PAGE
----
The Brat Pack, a term used to collectively include Emilio Estevez, Rob Lowe, Andrew McCarthy, Demi Moore, Judd Nelson, Molly Ringwald, and Ally Sheedy, was meant to be insulting, but has become endearing. These actors (and others often named as part of the group as well) appeared in films together, dated each other, and proved that young actors could be taken seriously.
In the '80s and '90s, they were the cool kids of Hollywood. So what was it like to work with the Brats? Firsthand accounts from the actors, many provided long after they worked together, offer an idea of what it was like to be part of the pack.
- Photo: St. Elmo's Fire / Columbia Pictures1774 VOTES
Rob Lowe Said Demi Moore Inspired Him
At the beginning of the Brat Pack years, Demi Moore and Rob Lowe starred together in St. Elmo's Fire. Before filming began, however, the film's producers made Moore go to treatment for her coke habit.
In 2019, Lowe said on The View that he admired her for taking steps to get better:
She was the first person I ever knew who got sober. She was a huge inspiration to me. It was the '80s, we were all doing our thing. I just remember thinking, "Whoa, if that girl can get sober, anybody can."
In the early '90s, when it was Lowe's turn to get sober, he remembered Moore's success.
- Photo: Universal Pictures2658 VOTES
Judd Nelson Said He And Emilio Estevez Were Far From Adversaries Off Camera While Filming 'The Breakfast Club'
While filming The Breakfast Club, Emilio Estevez and Judd Nelson bonded, primarily because they were older than the other actors and closest in age (Molly Ringwald and Anthony Michael Hall were still in high school and had to attend classes during the day).
Nelson told the A.V. Club:
Emilio and I, every Saturday night, would go into Chicago because we were shooting outside of Chicago in Des Plaines. It’s so funny, because even though we might be adversaries in the film, we certainly weren’t off camera. He’s a very funny guy... We ended up at a jazz club, where you go downstairs and there’s a very cool place. And they stayed open late. They didn’t care what we wore. And we would go there every Saturday night.
- Photo: St. Elmo's Fire / Columbia Pictures3635 VOTES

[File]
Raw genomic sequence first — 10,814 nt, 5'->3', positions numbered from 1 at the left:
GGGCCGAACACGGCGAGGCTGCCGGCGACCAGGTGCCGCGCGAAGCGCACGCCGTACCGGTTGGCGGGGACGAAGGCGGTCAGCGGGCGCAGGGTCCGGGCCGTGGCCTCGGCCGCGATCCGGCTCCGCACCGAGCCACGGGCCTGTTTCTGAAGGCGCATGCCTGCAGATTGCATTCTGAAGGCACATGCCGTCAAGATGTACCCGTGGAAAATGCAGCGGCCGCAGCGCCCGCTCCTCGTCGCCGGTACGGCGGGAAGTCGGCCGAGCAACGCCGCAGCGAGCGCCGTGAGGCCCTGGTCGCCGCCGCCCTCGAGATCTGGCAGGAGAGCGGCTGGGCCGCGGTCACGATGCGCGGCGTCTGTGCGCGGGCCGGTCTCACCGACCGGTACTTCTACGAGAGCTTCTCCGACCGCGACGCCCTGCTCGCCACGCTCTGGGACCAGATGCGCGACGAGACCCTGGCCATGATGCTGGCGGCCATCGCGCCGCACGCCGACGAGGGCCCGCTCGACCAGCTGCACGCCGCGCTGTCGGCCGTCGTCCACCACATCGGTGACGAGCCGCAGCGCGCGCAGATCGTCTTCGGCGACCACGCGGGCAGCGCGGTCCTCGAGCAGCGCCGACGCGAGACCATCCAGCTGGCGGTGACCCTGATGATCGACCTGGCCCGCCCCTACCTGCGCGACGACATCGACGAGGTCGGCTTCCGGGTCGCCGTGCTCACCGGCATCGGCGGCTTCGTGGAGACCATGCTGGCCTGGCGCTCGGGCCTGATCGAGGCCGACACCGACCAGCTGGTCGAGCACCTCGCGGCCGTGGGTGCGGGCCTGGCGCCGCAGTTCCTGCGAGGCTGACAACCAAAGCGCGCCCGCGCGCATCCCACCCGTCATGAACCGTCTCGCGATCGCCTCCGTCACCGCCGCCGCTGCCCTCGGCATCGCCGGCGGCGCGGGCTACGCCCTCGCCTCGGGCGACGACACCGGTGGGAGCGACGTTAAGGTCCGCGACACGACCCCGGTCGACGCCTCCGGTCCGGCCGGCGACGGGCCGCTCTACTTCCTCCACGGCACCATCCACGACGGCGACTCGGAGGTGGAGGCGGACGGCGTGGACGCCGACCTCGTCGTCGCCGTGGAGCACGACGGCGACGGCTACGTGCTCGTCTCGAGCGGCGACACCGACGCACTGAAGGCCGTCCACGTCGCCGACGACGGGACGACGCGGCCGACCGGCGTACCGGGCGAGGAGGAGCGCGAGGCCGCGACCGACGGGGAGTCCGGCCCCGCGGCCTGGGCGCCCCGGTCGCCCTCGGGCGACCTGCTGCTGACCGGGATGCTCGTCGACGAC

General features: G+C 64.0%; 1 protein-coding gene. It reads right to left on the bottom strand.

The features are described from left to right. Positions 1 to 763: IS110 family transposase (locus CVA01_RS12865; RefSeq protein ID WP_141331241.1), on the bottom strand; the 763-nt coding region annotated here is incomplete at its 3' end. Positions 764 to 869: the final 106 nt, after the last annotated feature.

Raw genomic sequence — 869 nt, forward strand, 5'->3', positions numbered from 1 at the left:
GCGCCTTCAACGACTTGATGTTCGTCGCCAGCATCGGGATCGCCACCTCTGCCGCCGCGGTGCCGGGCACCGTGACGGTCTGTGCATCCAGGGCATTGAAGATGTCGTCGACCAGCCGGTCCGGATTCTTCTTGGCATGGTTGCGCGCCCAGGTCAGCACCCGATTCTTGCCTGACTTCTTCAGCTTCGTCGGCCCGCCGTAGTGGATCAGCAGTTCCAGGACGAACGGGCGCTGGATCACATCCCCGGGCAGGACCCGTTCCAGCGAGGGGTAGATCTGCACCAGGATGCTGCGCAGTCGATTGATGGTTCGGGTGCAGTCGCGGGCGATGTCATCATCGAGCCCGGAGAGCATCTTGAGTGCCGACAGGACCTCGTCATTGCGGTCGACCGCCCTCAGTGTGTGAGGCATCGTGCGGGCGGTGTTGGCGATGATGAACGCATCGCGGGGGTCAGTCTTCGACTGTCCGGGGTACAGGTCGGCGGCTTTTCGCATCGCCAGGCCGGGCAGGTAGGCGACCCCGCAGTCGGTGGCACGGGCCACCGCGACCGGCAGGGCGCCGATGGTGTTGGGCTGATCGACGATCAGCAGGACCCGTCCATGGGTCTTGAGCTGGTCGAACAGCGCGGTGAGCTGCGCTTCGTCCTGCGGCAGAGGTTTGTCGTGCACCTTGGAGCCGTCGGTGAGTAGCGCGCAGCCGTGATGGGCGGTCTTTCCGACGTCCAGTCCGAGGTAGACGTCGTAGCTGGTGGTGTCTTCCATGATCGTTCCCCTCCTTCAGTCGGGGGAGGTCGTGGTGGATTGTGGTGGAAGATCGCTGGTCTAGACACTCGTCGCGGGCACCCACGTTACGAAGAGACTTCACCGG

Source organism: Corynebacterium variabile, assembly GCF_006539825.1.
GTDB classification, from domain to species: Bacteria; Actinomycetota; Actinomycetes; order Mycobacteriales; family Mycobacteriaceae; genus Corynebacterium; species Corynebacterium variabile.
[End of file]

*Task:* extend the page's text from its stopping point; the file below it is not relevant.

St. Elmo's Fire is a classic coming-of-age story. In one of the most famous scenes in the movie, Leslie (Ally Sheedy) learns of Kevin's (Andrew McCarthy) love for her; passionate lovemaking ensues.
But when it came to filming that scene, according to Susannah Gora's book You Couldn't Ignore Me if You Tried: The Brat Pack, John Hughes, and Their Impact on a Generation, Sheedy said she was feeling sheer terror rather than passion:
I didn’t actually know that Andrew was going to have to be on top of me in a chair, looking as if we were actually having sex. I didn’t know I would have to take my clothes off. I didn’t know any of that until the day of. I had a little bodysuit, I was absolutely out of my mind, horrified. I was dead scared.
Although Sheedy was rattled during the filming, she said McCarthy was "extremely protective of me and I really, really needed it."
- Photo: The Breakfast Club / Universal Pictures
Judd Nelson might have rubbed some of the cast and crew of The Breakfast Club the wrong way when he embraced his role as Bender, but Ally Sheedy was not one of those people.
Sheedy told Den of Geek that filming the movie was "a dream of an experience," thanks in part to the funny moments:
Judd, especially, killed me. There were times I could n[o]t even look at him. A lot of his scenes have improvised lines added to [director John Hughes's] dialogue. When they worked he kept them in. They were on a similar wavelength and I think that really worked. We never got sick of each other. We spent three months in that library.
- Photo: Pretty in Pink / Paramount Pictures
In Pretty in Pink, Jon Cryer plays Andie's best friend Duckie who secretly adores her. In real life, Cryer thought both Molly Ringwald (Andie) and actor Andrew McCarthy (Blane) didn't like him. Cryer told Access Live:
I came from New York City and I'm kinda a loud-mouthed New Yorker... and Molly and Andrew were both very kinda reserved people. I came from the theater, where everybody knows everybody and has these outsize personalities and you're all crammed together and have to work together, but a movie's not like that; you show up and you do your job and then you go home... I just assumed that because they were so remote they just didn't like me.
Apparently, he wasn't entirely wrong. "I later found out that Molly actually did like me," he said. "Andrew, however, didn't - but now we get along fine."
- Photo: Sixteen Candles / Universal Pictures
Anthony Michael Hall and Molly Ringwald first met on the set of Sixteen Candles, then worked together again in The Breakfast Club.
Like some of the other Brat Packers, the two dated briefly after filming ended. Reminiscing about their short-lived romance, Hall told Page Six:
It was puppy love. She didn’t have the time of day for me when we made Sixteen Candles. We did Sixteen Candles and I was annoying to her! So it was really funny, it kind of hit me by surprise when we had our little thing there, but it was fun. She’s wonderful, a great lady. We’ve been friends since and I’ve seen her over the years.